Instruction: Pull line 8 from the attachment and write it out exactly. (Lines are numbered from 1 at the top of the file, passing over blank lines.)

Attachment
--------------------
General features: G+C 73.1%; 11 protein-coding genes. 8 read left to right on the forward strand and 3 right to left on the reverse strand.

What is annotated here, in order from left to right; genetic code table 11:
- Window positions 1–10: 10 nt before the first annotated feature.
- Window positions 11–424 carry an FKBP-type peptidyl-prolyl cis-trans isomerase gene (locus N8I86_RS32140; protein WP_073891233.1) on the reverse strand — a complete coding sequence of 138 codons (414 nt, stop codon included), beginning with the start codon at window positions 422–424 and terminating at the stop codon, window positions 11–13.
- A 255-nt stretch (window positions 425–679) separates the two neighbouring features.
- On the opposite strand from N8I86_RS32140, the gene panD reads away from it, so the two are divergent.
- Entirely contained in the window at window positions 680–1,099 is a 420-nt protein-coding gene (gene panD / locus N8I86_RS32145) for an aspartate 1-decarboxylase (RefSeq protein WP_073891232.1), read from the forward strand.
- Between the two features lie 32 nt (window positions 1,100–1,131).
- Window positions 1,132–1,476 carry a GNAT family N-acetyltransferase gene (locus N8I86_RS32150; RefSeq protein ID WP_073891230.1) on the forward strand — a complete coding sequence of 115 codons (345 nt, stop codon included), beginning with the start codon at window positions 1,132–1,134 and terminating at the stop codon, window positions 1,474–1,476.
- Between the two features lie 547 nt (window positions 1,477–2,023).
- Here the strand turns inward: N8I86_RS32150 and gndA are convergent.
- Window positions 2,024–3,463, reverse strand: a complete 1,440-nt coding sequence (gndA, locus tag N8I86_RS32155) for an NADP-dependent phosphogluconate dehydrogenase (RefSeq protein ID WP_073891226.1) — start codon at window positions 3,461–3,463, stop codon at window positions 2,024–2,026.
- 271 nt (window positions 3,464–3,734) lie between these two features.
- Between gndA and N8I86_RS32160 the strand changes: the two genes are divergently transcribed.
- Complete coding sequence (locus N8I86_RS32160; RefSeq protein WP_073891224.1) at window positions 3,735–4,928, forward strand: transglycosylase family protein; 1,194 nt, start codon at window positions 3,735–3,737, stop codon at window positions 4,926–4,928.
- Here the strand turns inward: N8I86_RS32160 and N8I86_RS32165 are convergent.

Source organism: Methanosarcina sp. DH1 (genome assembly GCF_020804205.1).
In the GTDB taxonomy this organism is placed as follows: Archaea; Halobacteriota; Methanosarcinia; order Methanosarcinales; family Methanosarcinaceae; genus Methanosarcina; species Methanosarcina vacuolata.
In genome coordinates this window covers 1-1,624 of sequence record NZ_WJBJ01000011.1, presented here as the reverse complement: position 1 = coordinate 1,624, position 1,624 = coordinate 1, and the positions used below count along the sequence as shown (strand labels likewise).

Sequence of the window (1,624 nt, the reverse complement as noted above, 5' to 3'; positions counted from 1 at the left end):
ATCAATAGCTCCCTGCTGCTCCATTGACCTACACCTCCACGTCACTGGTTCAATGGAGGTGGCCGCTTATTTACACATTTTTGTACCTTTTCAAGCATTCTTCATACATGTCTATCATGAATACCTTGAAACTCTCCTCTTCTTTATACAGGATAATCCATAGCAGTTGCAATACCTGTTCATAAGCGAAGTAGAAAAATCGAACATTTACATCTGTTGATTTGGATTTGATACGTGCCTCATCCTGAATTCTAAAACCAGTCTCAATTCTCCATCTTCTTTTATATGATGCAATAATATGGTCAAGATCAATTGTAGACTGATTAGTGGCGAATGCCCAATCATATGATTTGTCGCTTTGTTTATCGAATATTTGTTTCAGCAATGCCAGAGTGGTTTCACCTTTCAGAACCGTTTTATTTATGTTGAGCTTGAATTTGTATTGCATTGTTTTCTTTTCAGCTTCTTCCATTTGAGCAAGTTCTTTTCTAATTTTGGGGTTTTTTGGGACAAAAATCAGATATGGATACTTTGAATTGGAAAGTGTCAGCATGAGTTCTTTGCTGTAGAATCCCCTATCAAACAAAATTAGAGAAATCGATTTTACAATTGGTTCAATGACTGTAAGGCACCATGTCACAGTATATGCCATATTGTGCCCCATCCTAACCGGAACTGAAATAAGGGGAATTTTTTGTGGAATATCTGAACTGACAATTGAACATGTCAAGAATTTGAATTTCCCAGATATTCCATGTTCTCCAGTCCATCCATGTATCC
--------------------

- Between the two features lie 32 nt (window positions 1,100–1,131).